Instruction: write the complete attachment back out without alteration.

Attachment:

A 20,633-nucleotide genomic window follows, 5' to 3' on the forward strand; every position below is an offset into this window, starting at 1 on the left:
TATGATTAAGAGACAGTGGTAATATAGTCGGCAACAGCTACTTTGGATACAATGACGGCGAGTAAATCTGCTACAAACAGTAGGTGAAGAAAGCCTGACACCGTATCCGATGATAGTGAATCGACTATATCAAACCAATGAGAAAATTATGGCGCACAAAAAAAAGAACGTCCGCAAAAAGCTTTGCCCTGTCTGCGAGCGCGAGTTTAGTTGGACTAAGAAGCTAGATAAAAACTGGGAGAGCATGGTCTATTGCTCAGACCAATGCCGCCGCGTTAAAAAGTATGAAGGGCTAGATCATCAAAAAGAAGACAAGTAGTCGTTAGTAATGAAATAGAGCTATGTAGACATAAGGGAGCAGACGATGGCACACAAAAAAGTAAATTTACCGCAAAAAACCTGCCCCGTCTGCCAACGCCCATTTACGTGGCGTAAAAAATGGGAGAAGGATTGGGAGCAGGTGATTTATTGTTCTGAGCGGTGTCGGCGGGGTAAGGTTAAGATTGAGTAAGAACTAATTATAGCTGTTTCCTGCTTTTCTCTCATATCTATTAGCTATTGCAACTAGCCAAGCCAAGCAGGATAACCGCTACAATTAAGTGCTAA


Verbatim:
A 20,633-nucleotide genomic window follows, 5' to 3' on the forward strand; every position below is an offset into this window, starting at 1 on the left:
TATGATTAAGAGACAGTGGTAATATAGTCGGCAACAGCTACTTTGGATACAATGACGGCGAGTAAATCTGCTACAAACAGTAGGTGAAGAAAGCCTGACACCGTATCCGATGATAGTGAATCGACTATATCAAACCAATGAGAAAATTATGGCGCACAAAAAAAAGAACGTCCGCAAAAAGCTTTGCCCTGTCTGCGAGCGCGAGTTTAGTTGGACTAAGAAGCTAGATAAAAACTGGGAGAGCATGGTCTATTGCTCAGACCAATGCCGCCGCGTTAAAAAGTATGAAGGGCTAGATCATCAAAAAGAAGACAAGTAGTCGTTAGTAATGAAATAGAGCTATGTAGACATAAGGGAGCAGACGATGGCACACAAAAAAGTAAATTTACCGCAAAAAACCTGCCCCGTCTGCCAACGCCCATTTACGTGGCGTAAAAAATGGGAGAAGGATTGGGAGCAGGTGATTTATTGTTCTGAGCGGTGTCGGCGGGGTAAGGTTAAGATTGAGTAAGAACTAATTATAGCTGTTTCCTGCTTTTCTCTCATATCTATTAGCTATTGCAACTAGCCAAGCCAAGCAGGATAACCGCTACAATTAAGTGCTAA